For really persistent jumpers, have them lose privileges by saying something like “Eh Eh” and then, immediately whisking them away from the action to a time-out place like a crate. (Please do not incarcerate your dog. Less than a minute is sufficient…otherwise he will forget what he did in the first place). Keep in mind that a longstanding jumping behavior will not be eradicated in one or two ten-minute sessions – it will take time.
Remember, be sure to give a reward each time you see your dog choose right and keep all four on the floor!
Cooling – Be sure that your dog has adequate shade and water if he stays outside. Consider getting a kiddy pool, and fill it with one or two inches of water.
Hunting – If you have moles in your yard, the digging will only stop when the moles are gone.
Boredom or Anxiety – Here is how to tell the difference: let your dog know you are leaving. If you come back 15 minutes later, and he is already digging a hole by the fence, he is most likely suffering from separation anxiety. If it takes an hour or so before he indulges, he is probably bored. Boredom digging can be alleviated by adding interesting things to chew and play with while you are gone. Kongs with frozen peanut butter are a great “goodbye” gift. Some dogs are genetically predisposed to digging. Consider getting a digging pit, a special area where your dog is allowed to dig (some people use sandboxes) and entice him by burying interesting toys and treats. If your dog has a specific area he always seems to hit, you can discourage him by either burying lava rocks in that area or your dog’s own feces. (Sounds gross! The good news is that your dog will think so, too) Digging due to separation anxiety usually will require some form of behavior modification.
Yes, this is how it most often happens. You throw a piece of food and voila! A lifetime beggar has been born!
So, the first lesson to be learned is that if you do not want your dog to beg, do not EVER reward the behavior by giving in.
The second lesson is that if you totally want your dog to quit begging, EVERYONE needs to not EVER feed the dog when it is begging.
But the reality is that we tend to be inconsistent and do not mind giving our furry friend a morsel at times. So, the most plausible option is to redirect begging into something more satisfying for all parties.
Set your parameters. If you do not want the dog slinking around the table and drooling on your lap, have him lie down just outside the dining area. Put him on a leash if need be, and each time he gets up, walk him back to his previous lie-down spot. When you are done eating, take your “smorsels” into another area and allow the dog to follow. Have him do a sit or down or some kind of trick to earn his treat.
When walking around with food, insist on respectful space between you and the dog. Do not let the dog jump on you or push into your space. Some dogs can be “stared away” by staring at them until they relinquish and turn away.
(Do not use this method on dogs that have any kind of aggression issues.) If need be, insist on your message by removing her into another room or into a crate.
Only reward desired behavior and be 100% consistent.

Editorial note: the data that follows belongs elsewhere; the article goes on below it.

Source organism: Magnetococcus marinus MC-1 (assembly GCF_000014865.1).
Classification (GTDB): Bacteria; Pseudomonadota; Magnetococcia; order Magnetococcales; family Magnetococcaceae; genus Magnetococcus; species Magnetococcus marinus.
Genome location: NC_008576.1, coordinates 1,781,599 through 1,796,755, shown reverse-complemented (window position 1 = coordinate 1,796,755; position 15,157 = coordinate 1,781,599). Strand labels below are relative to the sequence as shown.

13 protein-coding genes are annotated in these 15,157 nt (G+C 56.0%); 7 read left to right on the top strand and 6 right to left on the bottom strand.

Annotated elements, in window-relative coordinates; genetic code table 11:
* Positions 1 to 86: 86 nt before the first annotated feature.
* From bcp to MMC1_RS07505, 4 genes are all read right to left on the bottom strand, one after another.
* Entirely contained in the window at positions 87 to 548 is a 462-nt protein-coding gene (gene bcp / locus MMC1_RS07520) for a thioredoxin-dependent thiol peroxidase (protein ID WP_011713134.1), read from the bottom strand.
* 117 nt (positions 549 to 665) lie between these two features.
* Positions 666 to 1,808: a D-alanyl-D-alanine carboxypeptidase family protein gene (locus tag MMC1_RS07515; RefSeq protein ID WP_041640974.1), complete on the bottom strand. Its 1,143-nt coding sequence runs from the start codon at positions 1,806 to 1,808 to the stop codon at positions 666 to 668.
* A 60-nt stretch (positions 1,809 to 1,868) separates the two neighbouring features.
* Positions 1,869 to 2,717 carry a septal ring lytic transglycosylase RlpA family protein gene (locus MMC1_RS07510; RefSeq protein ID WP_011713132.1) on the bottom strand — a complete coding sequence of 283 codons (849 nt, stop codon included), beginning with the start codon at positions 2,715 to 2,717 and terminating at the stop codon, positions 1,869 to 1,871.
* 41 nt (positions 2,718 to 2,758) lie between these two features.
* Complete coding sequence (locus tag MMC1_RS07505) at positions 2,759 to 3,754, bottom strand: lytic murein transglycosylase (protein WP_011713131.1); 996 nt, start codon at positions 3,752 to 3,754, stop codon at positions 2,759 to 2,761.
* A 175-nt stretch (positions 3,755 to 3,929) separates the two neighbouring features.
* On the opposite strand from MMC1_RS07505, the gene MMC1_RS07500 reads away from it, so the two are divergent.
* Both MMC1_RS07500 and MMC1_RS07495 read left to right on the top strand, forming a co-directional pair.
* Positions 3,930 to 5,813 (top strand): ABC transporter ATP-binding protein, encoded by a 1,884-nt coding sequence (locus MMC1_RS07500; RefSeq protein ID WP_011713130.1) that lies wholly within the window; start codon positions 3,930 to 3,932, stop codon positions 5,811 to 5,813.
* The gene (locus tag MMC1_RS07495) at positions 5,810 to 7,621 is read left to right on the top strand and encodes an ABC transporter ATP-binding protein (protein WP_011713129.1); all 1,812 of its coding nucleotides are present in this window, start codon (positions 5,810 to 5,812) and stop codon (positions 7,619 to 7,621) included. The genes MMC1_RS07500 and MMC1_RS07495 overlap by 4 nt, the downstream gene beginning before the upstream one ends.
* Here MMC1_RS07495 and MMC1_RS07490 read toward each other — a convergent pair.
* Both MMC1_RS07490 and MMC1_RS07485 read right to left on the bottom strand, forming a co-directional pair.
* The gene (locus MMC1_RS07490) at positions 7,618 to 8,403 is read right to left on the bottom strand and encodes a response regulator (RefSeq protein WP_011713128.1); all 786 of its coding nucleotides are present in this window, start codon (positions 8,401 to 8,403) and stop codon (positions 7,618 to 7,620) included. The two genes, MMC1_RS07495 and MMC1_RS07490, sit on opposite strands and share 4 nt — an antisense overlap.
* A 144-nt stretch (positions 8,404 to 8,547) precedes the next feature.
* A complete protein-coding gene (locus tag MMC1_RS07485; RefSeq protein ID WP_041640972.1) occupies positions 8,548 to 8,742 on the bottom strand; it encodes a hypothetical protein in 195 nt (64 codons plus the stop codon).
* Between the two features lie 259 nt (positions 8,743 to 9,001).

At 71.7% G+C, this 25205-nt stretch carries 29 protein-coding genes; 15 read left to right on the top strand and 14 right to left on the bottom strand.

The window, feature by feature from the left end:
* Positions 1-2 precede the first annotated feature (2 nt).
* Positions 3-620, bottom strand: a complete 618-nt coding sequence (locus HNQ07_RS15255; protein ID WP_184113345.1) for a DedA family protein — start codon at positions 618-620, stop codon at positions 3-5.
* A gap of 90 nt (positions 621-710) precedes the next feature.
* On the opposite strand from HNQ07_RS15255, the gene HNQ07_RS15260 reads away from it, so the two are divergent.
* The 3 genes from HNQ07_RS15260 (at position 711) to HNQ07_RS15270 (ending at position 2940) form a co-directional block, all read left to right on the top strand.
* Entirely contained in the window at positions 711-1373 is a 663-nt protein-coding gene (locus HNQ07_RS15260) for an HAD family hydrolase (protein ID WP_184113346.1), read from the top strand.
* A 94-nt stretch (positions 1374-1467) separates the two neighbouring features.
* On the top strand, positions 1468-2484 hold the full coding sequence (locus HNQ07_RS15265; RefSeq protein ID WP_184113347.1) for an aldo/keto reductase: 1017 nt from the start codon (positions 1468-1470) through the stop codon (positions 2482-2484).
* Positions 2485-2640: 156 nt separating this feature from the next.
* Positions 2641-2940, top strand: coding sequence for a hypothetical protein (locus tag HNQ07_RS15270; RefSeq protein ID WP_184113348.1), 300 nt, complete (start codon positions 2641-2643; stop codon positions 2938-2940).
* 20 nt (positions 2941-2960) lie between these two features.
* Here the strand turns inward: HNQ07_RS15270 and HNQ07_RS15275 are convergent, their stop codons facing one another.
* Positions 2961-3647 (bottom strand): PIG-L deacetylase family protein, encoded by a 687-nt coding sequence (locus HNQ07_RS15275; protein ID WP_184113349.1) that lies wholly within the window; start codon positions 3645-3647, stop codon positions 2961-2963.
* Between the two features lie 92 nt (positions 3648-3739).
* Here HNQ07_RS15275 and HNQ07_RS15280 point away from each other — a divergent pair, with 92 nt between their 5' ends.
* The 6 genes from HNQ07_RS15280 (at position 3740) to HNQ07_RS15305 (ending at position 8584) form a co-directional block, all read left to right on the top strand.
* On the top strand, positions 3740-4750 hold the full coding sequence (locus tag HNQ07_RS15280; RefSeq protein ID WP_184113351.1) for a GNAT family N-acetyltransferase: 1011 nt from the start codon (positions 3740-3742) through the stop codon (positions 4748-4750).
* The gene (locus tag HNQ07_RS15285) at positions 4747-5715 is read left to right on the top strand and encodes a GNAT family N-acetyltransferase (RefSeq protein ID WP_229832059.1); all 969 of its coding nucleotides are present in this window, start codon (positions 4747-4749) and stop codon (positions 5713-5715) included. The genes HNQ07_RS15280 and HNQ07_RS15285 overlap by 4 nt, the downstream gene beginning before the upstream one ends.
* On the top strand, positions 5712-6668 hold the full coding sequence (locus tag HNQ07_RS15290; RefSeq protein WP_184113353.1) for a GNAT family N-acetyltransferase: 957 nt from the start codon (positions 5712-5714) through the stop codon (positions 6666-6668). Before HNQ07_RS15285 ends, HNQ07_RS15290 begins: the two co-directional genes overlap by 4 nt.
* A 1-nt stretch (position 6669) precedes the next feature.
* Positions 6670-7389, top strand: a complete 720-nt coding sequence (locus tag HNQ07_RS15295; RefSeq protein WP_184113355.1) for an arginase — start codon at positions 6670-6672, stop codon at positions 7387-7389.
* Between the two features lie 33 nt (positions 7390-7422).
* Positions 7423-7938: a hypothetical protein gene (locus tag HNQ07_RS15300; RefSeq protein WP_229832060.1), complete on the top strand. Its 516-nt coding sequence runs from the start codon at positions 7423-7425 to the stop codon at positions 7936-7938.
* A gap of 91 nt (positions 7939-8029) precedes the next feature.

If your dog has food aggression issues, get professional help!
You opened the door, and now, he is gone…again! If this sounds familiar, here are a couple of tips. First of all, once he is out, do whatever you can to get him to come back to you. However, chasing and running usually is a wonderful game for dogs, and chances are, the more you run, the more he will run. So, stay calm, bring a goodie or toy if you can, and entice him to come to you. NEVER punish a dog once he comes back! He will be even more reluctant to do so next time.
Now, once you have Rover safely back inside, it’s time to start training. Pick a spot close, but about 8 to 10 feet away from the door, and have him lie down or sit. (If he does not know how to do that, that will be your first homework.) Then, go to the door and open it only an inch. Tell him to stay. Chances are he will get up. Close the door, and put him back in position. If he stays, give him a reward. Continue to practice until he gets it. Then, increase the door opening to two inches and so on.
It might take you a week or so to get the door all the way open. Once you can have the door open all the way and Rover stays, you can approve of the behavior by letting him just stand and hang out. You can add excitement like “Oh my! Look who’s here!” Make sure you can slam the door shut on him if need be. Be sure to lavishly reward all good behavior.
Do not punish wrong choices. Just go back to kindergarten with your dog, and go back to a step where he can succeed on for a few times, then try again.
Tired of having your steak stolen? Dogs are by nature opportunists, so please do not take Fluffy devouring your steak personally. On the other hand, once she is finished licking her chops, you are still left empty-handed. So, here are some tips to keep your food from doing a vanishing act:
Until you can trust your dog, do not leave her in a situation that is beyond her ability to resist.
Teach her the “leave it” command: Enclose some yummy treats in your fist, and let your dog sniff your hand. Your dog will sniff and paw for quite some time before giving up. Once she does, the moment she does, say “yes” and give her the treat in your hand. Continue to do so until she steps away from your closed hand readily. Add the “leave it” command. Once your dog understands this command, up the ante by putting a piece of food on the table. Say “leave it,” and reward each time the dog steps away from the food. Do the same on the floor. Be sure to always be able to snatch or cover the food in case your dog chooses wrong.
Other methods to discourage the thief: Cover surfaces with the inside of sticky shelf liner. Get a Ssscat® motion detector aerosol. It sprays pressurized air once it is detected by the motion detector on the counters.